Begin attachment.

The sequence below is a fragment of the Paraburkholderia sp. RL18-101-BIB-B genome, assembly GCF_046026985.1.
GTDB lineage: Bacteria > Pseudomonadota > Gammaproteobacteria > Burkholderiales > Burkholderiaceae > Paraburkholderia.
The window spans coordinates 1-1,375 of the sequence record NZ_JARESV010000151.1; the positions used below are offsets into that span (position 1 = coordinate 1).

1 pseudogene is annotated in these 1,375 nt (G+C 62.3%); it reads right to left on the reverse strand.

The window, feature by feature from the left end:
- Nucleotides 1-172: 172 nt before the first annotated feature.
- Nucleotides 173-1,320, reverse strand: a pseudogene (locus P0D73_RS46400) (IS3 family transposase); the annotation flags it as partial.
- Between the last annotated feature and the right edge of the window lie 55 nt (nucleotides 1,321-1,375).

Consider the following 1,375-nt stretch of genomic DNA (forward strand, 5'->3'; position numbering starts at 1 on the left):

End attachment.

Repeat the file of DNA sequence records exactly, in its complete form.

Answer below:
The sequence below is a fragment of the Paraburkholderia sp. RL18-101-BIB-B genome, assembly GCF_046026985.1.
GTDB lineage: Bacteria > Pseudomonadota > Gammaproteobacteria > Burkholderiales > Burkholderiaceae > Paraburkholderia.
The window spans coordinates 1-1,375 of the sequence record NZ_JARESV010000151.1; the positions used below are offsets into that span (position 1 = coordinate 1).

1 pseudogene is annotated in these 1,375 nt (G+C 62.3%); it reads right to left on the reverse strand.

The window, feature by feature from the left end:
- Nucleotides 1-172: 172 nt before the first annotated feature.
- Nucleotides 173-1,320, reverse strand: a pseudogene (locus P0D73_RS46400) (IS3 family transposase); the annotation flags it as partial.
- Between the last annotated feature and the right edge of the window lie 55 nt (nucleotides 1,321-1,375).

Consider the following 1,375-nt stretch of genomic DNA (forward strand, 5'->3'; position numbering starts at 1 on the left):